The Carlisle Mosquito Online

Friday, August 17, 2001

News

Planning Board still has no resolution of Berry Corner Lane litigation

It appeared that the planning board was closing in on a settlement of the Valhuis/Berry Corner Lane litigation but was thwarted by the absence of one member at its June 25 meeting. Upon coming out of a forty minute executive session, chairman Michael Abend informed Howard Speicher, attorney representing Valchuis, that the board would not act in the absence of member Michael Epstein "whose opinion may sway someone else's in this matter."

Speicher spoke briefly to the planning board about the status of the litigation and approvals. The application that was denied by the board was a one lot "Approval Not Required" parcel on thirteen acres. (An ANR is simply the endorsement by the planning board that subdivision control does not apply and that the lot in question has legal frontage on a way. It does not define the lot as being buildable under zoning requirements.)

Speicher gave the board "a sense of history" of the saga. The roadway to which this lot has frontage was approved in 1978 under a now­defunct bylaw for small subdivision roads. "This was a hybrid bylaw between the current common driveway and full subdivision standards." The town plows the roadway.

The planning board denied the ANR and, in subsequent settlement talks in 1999, requested the roadway be improved to provide better access. The board sought improvements to this gravel road such as installation of an under drain and an emergency turnaround. The board, through settlement discussions, indicated that they would sign the ANR only after the work had been done. This required the applicant to file with the conservation commission. The conservation commission denied the request and, as reported earlier in the Mosquito, the denial was overturned by the state. Altogether, this caused a delay of over two years.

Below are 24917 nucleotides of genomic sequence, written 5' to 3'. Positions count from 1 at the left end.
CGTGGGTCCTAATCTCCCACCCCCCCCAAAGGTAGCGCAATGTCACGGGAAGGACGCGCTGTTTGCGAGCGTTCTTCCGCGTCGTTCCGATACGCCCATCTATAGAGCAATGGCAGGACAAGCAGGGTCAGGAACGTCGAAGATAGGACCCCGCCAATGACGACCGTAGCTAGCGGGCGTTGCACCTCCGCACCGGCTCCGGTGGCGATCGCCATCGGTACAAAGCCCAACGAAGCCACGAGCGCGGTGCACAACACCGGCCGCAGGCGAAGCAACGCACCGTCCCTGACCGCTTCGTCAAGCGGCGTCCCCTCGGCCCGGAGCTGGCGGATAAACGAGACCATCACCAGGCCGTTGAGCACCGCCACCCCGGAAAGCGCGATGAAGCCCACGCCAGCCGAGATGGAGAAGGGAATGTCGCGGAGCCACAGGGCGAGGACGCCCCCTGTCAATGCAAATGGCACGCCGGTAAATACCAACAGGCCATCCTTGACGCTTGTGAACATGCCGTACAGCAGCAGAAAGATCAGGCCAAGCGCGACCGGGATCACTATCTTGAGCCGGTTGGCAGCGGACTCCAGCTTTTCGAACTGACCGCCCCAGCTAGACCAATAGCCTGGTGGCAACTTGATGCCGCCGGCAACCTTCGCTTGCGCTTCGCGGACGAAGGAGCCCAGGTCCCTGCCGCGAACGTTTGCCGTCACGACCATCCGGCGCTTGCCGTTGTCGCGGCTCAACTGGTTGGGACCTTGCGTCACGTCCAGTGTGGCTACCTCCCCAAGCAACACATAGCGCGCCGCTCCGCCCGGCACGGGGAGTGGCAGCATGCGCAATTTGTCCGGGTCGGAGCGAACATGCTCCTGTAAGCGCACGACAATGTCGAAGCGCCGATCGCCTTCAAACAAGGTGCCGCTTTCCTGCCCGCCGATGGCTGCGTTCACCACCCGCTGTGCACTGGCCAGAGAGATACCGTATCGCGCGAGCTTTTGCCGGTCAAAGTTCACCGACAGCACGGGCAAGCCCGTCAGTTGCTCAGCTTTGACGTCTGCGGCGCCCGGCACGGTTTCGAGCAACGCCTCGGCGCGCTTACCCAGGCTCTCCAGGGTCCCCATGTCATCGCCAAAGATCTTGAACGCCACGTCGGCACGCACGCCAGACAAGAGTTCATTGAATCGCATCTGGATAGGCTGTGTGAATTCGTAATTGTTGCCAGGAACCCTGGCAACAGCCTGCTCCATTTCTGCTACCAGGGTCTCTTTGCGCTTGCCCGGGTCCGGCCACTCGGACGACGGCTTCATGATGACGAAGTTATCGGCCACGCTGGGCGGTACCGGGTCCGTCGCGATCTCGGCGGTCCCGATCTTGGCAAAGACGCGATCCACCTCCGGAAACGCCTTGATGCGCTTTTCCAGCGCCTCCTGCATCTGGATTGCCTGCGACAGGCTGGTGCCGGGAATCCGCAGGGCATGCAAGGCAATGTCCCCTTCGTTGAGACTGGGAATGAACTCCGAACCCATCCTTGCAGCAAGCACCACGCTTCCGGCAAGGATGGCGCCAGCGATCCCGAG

The planning board has set out a new condition requiring a maintenance agreement. A maintenance agreement would require the signature of the other residents on the roadway. This issue was addressed again at another hearing on July 30, again without final resolution.

Shohet Common Driveway

Prior to its hearing on June 25, the planning board held discussions with the fire chief regarding the Shohet Common Drive Application. Fire chief Robert Koning reiterated that "there is no water source for the five lots and the driveway is in disrepair and that driveway is a safety problem." The driveway is proposed to extend an existing common driveway that currently serves three houses to four and possibly five lots for a total length of 1,775 feet.

Koning had requested that the board require a cistern to provide adequate fire safety and that the current driveway be named and renumbered in order to be able to locate the houses in an emergency.

Michael Epstein summarized the history by stating that the record clearly indicates that when the common driveway was approved these lots were contemplated." Robert Santomenna, attorney for the applicant, stated that the cost to put in a fire pond would be more than putting in a cistern. The cost of a cistern is between $50,000 to $60,000.

Chair Michael Abend polled the members present; there was not strong support for a cistern. Planning board member Dan Holzman agreed that there is a need for a cistern but "that doesn't mean that this board will require it."

At a subsequent hearing on July 30, the board was assured that the fire chief's concerns have been addressed by including four posts with reflectors at each of the two wetland crossings. When asked about the naming of the common driveway, West requested a waiver, noting that the granite post with house numbers on Bedford Road clearly indicates the addresses served by the driveway.

The board approved the amendment to the plan, conditioned on the new house being constructed with an automatic sprinkler system, brush on Bedford Road being cut back, and granite markers being maintained as approved by the fire chief.


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